The Obama administration Wednesday took the side of top Bush administration officials - including most-vocal recent critic, former Vice President Dick Cheney - in the ongoing fight over the outing of CIA operative Valerie Plame.
The Justice Department asked the Supreme Court not to hear an appeal of a lawsuit brought by Mrs. Plame and her husband, former U.S. Ambassador Joseph C. Wilson IV, against several top Bush administration officials. The department's move continued the Bush administration's policy to fight the suit, which has already been dismissed by two lower courts.
"The decision of the court of appeals is correct and does not conflict with any decision of this Court or any other court of appeals," said the brief filed by Solicitor General Elena Kagan, Assistant Attorney General Tony West, and Justice Department attorneys Mark B. Stern and Charles W. Scarborough. "Further review is unwarranted."
The Justice Department filing agreed with the lower courts that none of the Wilsons' several legal arguments gave an appropriate basis for such a lawsuit.
The Supreme Court has not acted on the Wilsons' request that it hear the case.
The Wilsons filed suit in 2006 against top Bush administration officials who they say violated their constitutional rights by publicly disclosing that Mrs. Wilson was an undercover CIA operative. The lawsuit names Mr. Cheney, former White House senior adviser Karl Rove, former Chief of Staff to the Vice President I. Lewis "Scooter" Libby Jr. and former Deputy Secretary of State Richard L. Armitage.
"We are deeply disappointed that the Obama administration has failed to recognize the grievous harm top Bush White House officials inflicted on Joe and Valerie Wilson," said Melanie Sloan, one of the couple's attorneys and the executive director of the watchdog group Citizens for Responsibility and Ethics in Washington. "The government's position cannot be reconciled with President Obama's oft-stated commitment to once again make government officials accountable for their actions."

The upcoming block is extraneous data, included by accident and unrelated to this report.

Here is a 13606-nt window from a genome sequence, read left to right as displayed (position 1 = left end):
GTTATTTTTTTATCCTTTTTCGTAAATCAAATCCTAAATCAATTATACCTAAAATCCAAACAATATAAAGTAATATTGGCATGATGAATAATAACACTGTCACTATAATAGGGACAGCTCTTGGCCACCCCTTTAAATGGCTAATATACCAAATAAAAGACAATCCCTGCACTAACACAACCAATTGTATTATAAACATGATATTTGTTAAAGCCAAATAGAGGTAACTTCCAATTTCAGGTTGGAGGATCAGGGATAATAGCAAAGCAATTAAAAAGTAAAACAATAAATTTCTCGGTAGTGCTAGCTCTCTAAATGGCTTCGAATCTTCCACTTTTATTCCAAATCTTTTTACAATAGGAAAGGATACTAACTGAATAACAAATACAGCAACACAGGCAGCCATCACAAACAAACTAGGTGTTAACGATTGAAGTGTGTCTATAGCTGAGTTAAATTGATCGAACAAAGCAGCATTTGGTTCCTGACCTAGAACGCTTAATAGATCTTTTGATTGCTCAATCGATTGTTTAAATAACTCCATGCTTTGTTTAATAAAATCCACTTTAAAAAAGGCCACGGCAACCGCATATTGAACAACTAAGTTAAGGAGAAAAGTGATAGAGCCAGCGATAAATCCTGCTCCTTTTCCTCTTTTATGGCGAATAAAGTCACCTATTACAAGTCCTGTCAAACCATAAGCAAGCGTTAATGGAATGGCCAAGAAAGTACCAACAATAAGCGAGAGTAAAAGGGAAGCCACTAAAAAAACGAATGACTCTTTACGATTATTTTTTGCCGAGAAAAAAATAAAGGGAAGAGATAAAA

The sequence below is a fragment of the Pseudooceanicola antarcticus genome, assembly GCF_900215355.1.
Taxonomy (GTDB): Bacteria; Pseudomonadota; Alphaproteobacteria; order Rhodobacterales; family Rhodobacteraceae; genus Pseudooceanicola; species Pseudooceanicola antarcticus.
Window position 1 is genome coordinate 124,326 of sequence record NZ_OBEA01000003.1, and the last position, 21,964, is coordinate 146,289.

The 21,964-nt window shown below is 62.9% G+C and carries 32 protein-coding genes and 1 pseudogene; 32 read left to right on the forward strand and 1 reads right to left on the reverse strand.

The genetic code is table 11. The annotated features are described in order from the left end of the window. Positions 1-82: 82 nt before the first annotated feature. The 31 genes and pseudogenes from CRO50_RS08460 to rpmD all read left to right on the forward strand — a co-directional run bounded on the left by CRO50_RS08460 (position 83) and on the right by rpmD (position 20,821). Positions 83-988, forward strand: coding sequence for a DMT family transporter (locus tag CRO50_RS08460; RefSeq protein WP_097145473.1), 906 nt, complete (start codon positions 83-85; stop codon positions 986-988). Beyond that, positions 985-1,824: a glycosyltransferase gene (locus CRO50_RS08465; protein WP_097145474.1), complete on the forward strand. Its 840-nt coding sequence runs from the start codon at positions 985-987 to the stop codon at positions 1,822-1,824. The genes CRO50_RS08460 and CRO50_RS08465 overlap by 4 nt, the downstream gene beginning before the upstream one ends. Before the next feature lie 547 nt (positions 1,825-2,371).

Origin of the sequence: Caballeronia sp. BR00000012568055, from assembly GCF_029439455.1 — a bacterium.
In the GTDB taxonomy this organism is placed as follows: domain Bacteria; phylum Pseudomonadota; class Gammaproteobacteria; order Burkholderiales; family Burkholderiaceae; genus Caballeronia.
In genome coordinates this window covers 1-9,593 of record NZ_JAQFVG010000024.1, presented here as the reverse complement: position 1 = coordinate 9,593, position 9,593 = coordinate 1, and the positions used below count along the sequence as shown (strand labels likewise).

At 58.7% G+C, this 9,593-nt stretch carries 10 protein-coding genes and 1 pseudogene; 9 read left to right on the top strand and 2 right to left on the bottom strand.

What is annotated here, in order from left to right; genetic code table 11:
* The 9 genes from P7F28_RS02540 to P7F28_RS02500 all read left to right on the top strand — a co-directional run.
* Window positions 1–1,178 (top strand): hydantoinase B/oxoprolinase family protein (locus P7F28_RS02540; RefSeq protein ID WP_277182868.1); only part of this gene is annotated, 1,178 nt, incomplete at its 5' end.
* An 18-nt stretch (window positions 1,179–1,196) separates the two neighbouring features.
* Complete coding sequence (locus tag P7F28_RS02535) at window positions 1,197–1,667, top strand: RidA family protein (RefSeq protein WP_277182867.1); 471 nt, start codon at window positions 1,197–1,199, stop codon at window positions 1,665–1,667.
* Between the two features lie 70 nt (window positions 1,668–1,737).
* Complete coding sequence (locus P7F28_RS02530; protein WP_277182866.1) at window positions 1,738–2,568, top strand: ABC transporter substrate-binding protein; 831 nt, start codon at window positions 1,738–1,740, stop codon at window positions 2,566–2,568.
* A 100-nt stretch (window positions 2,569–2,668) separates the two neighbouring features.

The White House referred questions about the case to the Justice Department, which declined to comment.
The case follows a classic Washington scandal that has come to be known as "Plamegate."
Fallout from the controversy led to the conviction of Libby on charges of lying to a grand jury investigating the leak of Mrs. Plame's identity, though he was not charged with the actual leak. President George W. Bush commuted Libby's 2 1/2-year prison sentence, without his having spent a day behind bars, after the sensational trial that peeked into the sometimes cozy and questionable relationship of Washington journalists and their politician sources.
The scandal had its roots in the 2003 State of the Union address, in which Mr. Bush said Saddam Hussein has recently tried to buy uranium in Africa. Mr. Wilson became a vocal and public critic of this claim, which the Wilsons say led the Bush administration to leak that information to columnist Robert Novak as an act of revenge. Mr. Armitage was later revealed to be the leaker.
Stephen Dinan contributed to this report.